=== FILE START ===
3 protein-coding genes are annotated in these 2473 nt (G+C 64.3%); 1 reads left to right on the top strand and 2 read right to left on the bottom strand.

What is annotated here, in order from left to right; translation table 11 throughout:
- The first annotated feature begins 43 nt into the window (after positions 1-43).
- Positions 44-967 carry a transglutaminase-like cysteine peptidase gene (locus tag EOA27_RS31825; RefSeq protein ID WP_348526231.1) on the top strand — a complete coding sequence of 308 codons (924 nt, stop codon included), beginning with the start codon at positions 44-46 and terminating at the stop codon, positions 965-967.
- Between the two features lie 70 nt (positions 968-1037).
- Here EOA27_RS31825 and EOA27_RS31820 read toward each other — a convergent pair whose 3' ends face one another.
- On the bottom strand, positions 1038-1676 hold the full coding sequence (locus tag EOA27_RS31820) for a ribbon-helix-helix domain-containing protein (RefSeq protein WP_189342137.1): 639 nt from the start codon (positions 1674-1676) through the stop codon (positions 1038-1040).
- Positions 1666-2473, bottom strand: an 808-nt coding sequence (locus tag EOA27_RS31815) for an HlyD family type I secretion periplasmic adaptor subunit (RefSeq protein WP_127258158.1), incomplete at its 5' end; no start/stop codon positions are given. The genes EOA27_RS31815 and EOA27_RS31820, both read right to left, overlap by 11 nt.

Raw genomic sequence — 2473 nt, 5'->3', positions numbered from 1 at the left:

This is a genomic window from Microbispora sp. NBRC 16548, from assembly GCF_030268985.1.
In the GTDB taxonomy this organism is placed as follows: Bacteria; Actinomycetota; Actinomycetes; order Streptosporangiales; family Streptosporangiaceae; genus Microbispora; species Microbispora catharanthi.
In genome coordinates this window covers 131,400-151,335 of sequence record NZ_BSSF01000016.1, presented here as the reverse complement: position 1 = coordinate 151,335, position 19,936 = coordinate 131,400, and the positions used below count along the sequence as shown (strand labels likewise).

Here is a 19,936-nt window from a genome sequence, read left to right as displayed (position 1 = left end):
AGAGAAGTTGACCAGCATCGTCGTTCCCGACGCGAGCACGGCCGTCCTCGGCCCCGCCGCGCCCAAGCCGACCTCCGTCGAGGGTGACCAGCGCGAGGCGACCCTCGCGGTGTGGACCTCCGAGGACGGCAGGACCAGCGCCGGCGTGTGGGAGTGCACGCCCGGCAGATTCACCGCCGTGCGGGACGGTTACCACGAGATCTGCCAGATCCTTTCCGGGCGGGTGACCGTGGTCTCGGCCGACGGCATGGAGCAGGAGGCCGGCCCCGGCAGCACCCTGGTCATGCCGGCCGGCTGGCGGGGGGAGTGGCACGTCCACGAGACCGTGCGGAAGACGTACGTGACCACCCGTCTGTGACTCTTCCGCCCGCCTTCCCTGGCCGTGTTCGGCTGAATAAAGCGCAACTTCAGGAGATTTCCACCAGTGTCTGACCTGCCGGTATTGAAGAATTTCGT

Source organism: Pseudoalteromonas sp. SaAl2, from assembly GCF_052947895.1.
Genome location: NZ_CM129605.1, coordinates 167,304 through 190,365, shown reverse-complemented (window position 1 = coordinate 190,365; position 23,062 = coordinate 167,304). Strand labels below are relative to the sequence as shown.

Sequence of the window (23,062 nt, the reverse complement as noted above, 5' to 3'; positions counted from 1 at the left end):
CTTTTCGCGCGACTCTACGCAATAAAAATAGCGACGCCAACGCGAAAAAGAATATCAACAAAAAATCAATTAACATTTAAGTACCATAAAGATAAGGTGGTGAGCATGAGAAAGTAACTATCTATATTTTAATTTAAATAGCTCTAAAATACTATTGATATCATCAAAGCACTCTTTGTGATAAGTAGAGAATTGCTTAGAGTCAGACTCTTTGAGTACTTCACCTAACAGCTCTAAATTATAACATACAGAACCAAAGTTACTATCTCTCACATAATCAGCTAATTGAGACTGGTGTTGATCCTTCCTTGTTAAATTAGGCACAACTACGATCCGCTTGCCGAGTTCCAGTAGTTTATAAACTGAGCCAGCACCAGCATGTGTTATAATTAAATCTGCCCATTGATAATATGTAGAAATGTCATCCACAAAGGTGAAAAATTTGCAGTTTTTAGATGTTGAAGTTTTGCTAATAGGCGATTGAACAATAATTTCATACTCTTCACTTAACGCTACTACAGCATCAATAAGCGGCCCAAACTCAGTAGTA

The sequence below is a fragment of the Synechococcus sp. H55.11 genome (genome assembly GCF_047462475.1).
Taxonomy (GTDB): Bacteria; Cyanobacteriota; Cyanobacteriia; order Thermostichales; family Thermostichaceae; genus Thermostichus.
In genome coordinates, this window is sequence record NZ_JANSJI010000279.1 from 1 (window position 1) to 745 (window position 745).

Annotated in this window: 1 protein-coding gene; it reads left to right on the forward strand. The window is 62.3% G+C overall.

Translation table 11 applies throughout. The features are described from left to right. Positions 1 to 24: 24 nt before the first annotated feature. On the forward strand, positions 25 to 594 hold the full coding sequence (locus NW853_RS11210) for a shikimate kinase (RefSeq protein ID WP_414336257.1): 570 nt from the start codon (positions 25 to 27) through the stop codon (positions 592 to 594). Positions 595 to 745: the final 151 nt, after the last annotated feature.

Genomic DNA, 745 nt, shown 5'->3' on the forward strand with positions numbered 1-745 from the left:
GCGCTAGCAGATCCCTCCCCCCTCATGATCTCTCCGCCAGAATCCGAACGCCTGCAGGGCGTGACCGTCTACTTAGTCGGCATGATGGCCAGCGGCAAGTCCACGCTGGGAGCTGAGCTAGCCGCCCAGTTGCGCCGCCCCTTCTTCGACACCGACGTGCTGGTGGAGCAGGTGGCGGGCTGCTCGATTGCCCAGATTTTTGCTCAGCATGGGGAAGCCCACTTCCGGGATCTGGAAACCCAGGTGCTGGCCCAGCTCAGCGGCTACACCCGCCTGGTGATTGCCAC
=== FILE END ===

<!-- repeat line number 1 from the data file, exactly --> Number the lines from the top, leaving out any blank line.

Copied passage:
3 protein-coding genes are annotated in these 2473 nt (G+C 64.3%); 1 reads left to right on the top strand and 2 read right to left on the bottom strand.